Saturday, May 18

Who Are We: How I embraced my accomplishments as a transfer-commuter student at UCLA


The sun shines on Royce Hall. Columnist Victoria Rodriguez is graduating at the end of the quarter, but in many ways, she feels like she hasn't had the Bruin experience she expected. Nevertheless, Rodriguez has achieved many things during her time at UCLA and is proud of all that she's done. (Daily Bruin file photo)


Most of my time at UCLA has been spent either on Zoom or the 405 Freeway.

Alumni, fellow students and professors all congratulate me as I near the end of my academic journey. They deliver their good wishes with big smiles on their faces, and I politely thank them, but I can’t help that I don’t feel celebratory.

The culture and traditions of UCLA are still a mystery to me.

Of the two years I have had at UCLA as a transfer student, I only had in-person classes for 25 weeks. In that time, I spent approximately 50 days on campus.

Being a commuter as well as a transfer has created a disconnect with the beauty of Bruinhood. My time on campus is pure necessity, as my classes are stacked, and anything social is a trade-off between having fun and enduring rush hour traffic.

The luxury of coming to and leaving campus at will is foreign to me. I have to plan my excursions to UCLA as solo day trips since there is no ease of walking home and coming right back.

Having to leave UCLA in the rearview mirror every Tuesday and Thursday afternoon makes my time on campus feel like an already distant memory, even though I won’t graduate until June.

Making plans with friends, attending department socials or getting some face time with professors at office hours requires the utmost preplanning. Sometimes, despite my best efforts, it still falls through, and I simply can’t make the drive that day.

Even with the plethora of resources and social events geared toward transfers and commuters, the isolation that comes with these identities is overwhelming.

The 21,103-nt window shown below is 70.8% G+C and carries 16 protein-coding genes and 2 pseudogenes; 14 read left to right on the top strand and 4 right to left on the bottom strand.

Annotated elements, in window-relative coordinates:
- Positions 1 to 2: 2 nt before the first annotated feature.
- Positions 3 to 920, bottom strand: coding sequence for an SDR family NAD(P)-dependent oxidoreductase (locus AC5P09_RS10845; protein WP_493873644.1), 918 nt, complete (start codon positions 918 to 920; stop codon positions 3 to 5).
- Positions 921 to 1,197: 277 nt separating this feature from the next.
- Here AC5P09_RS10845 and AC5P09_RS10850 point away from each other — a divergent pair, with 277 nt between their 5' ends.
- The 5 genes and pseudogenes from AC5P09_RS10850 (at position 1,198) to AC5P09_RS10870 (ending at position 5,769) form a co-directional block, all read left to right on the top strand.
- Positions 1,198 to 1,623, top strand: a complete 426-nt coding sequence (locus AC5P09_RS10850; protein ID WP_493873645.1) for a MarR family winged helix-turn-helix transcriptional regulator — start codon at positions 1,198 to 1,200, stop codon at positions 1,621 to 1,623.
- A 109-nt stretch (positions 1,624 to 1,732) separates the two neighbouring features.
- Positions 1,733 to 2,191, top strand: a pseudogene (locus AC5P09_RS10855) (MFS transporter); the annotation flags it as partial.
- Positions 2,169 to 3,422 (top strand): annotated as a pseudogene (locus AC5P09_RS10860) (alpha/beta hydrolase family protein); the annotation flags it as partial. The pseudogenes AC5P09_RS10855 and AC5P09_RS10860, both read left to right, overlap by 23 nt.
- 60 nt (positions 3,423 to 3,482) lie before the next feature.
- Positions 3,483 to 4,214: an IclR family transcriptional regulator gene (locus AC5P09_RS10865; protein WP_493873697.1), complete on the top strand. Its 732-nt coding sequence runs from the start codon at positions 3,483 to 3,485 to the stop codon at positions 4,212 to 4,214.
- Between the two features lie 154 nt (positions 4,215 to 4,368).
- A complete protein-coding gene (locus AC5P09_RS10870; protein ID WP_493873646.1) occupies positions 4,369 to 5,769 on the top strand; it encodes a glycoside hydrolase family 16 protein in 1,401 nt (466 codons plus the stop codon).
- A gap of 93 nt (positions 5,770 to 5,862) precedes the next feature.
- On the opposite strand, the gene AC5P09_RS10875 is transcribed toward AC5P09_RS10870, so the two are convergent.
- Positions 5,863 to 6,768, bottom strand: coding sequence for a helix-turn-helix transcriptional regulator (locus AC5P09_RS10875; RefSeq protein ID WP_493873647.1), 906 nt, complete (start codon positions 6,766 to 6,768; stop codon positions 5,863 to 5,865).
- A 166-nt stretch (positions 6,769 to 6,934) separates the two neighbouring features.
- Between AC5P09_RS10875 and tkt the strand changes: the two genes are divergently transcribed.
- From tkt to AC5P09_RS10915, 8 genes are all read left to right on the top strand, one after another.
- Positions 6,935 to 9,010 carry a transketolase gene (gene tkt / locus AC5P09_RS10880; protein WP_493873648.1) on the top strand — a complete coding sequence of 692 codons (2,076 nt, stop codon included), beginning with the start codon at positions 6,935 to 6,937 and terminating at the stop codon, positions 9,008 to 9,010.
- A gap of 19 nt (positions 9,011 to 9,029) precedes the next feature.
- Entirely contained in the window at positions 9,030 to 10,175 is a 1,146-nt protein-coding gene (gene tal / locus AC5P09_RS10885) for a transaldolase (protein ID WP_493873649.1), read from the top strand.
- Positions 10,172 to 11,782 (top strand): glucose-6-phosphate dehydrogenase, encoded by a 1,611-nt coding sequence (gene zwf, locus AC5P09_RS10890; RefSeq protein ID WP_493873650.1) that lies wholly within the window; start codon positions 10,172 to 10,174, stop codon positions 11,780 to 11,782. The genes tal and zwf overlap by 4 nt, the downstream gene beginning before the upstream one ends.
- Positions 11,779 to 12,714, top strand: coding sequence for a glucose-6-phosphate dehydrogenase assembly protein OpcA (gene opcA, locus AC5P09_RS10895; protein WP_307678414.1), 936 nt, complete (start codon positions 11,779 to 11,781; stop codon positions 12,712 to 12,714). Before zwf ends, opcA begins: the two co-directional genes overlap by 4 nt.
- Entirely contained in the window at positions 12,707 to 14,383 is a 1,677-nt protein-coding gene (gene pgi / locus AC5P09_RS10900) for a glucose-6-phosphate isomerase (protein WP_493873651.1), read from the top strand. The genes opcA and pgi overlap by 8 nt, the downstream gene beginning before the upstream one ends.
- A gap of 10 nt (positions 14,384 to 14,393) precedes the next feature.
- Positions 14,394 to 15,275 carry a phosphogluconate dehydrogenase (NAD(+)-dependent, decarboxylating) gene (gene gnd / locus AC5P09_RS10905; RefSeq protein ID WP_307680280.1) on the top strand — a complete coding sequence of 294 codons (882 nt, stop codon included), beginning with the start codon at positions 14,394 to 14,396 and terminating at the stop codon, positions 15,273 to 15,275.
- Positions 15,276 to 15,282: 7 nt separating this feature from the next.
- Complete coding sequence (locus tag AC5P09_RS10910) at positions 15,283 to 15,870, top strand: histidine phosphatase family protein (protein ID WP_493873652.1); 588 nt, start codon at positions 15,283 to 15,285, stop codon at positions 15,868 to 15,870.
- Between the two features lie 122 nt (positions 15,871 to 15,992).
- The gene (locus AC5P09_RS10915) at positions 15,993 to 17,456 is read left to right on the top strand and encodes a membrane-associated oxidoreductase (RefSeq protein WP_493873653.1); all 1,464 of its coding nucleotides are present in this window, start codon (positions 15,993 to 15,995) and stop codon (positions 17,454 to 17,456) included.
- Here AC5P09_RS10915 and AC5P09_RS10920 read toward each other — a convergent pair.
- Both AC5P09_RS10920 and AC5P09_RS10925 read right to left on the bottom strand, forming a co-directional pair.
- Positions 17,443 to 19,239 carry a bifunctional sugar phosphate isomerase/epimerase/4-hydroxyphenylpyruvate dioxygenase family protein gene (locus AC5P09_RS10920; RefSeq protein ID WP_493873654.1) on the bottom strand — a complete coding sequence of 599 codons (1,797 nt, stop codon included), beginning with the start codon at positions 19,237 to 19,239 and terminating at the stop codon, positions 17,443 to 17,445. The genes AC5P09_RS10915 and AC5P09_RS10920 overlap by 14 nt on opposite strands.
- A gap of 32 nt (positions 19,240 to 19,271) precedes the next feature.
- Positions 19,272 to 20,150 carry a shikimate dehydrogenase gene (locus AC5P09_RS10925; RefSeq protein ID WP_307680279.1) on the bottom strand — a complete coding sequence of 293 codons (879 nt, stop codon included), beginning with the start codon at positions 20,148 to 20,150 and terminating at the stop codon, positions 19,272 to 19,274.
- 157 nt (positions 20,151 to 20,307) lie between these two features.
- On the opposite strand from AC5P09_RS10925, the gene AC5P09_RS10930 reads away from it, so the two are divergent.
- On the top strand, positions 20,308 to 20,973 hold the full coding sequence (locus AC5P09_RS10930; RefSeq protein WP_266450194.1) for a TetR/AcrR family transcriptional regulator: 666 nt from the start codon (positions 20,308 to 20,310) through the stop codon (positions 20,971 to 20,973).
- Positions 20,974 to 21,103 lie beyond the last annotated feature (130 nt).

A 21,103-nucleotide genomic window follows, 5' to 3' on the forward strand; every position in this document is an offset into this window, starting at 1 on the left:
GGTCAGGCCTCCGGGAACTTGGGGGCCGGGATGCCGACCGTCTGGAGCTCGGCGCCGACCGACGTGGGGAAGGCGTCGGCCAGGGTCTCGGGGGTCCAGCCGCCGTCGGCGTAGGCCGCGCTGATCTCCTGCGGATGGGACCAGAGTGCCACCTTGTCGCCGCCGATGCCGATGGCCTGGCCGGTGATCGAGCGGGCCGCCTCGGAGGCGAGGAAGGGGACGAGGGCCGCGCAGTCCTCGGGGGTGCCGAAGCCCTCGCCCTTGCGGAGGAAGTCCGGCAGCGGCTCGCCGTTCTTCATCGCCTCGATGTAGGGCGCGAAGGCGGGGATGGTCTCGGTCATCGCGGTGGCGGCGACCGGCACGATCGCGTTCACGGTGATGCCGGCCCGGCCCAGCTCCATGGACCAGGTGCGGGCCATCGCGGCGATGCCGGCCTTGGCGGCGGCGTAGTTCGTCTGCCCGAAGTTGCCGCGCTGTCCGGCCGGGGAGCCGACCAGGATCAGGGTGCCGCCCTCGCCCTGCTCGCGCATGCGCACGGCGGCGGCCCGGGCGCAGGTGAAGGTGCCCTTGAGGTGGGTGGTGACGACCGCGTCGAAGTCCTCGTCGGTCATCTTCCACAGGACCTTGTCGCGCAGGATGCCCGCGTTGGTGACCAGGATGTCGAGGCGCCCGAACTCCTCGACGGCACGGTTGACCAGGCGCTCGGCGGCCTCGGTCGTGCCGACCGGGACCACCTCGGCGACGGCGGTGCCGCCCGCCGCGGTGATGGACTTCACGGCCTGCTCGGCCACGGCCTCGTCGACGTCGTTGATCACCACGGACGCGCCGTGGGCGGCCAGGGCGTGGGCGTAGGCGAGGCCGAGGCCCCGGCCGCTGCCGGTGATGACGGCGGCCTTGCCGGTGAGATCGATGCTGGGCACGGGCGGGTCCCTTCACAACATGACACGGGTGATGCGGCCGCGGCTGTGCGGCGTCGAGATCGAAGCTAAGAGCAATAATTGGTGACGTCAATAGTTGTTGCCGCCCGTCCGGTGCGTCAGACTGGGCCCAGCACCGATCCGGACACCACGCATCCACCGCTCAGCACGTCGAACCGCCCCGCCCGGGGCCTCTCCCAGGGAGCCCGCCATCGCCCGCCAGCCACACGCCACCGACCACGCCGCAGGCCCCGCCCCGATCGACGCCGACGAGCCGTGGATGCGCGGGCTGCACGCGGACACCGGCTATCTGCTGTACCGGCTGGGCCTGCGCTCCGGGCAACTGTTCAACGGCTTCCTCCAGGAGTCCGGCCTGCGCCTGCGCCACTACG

Although I am grateful for the opportunity to even say I attend UCLA, I feel as if I did not experience enough or make ample connections to fully commemorate my time here. I never got to touch the Bruin bear’s paw during finals week, I was not taught the fight song and I was never “Bruintized” during orientation in the Inverted Fountain.

As my graduation nears, I feel more conflicted. I am happy I get to finish this chapter of my life, but I am also sad I did not live up to my own expectation of what it means to be a Bruin.

Having your college career interrupted by a pandemic was not on anyone’s itinerary, but the demand to make the most of your time in college is still prevalent. The pressure to make sure your time is not wasted can be crippling, especially for someone like me who does not get the same experiences as direct-entry students or students who live near or on campus.

Graduating with this inner conflict of feeling disconnected from campus and coming to terms with the fact that my campus experience doesn’t define me feels like I am being pulled in two different directions.

Despite these laments, I can step back and recognize the achievements I have made while obtaining my degree and facing the difficulties that have come with it. I have produced content for the Daily Bruin my entire time here, made the Dean’s Honors list every quarter and will be graduating summa cum laude.

Being a transfer and commuter student does not have to be defined by hardship. I can choose to see how I overcame the nontraditional college experience.

I can look at my time as a transfer-commuter student, recognize the hurdles I navigated, and leave UCLA with accomplishments I can keep with me forever.

I am a transfer-commuter, and I have cultivated resilience.


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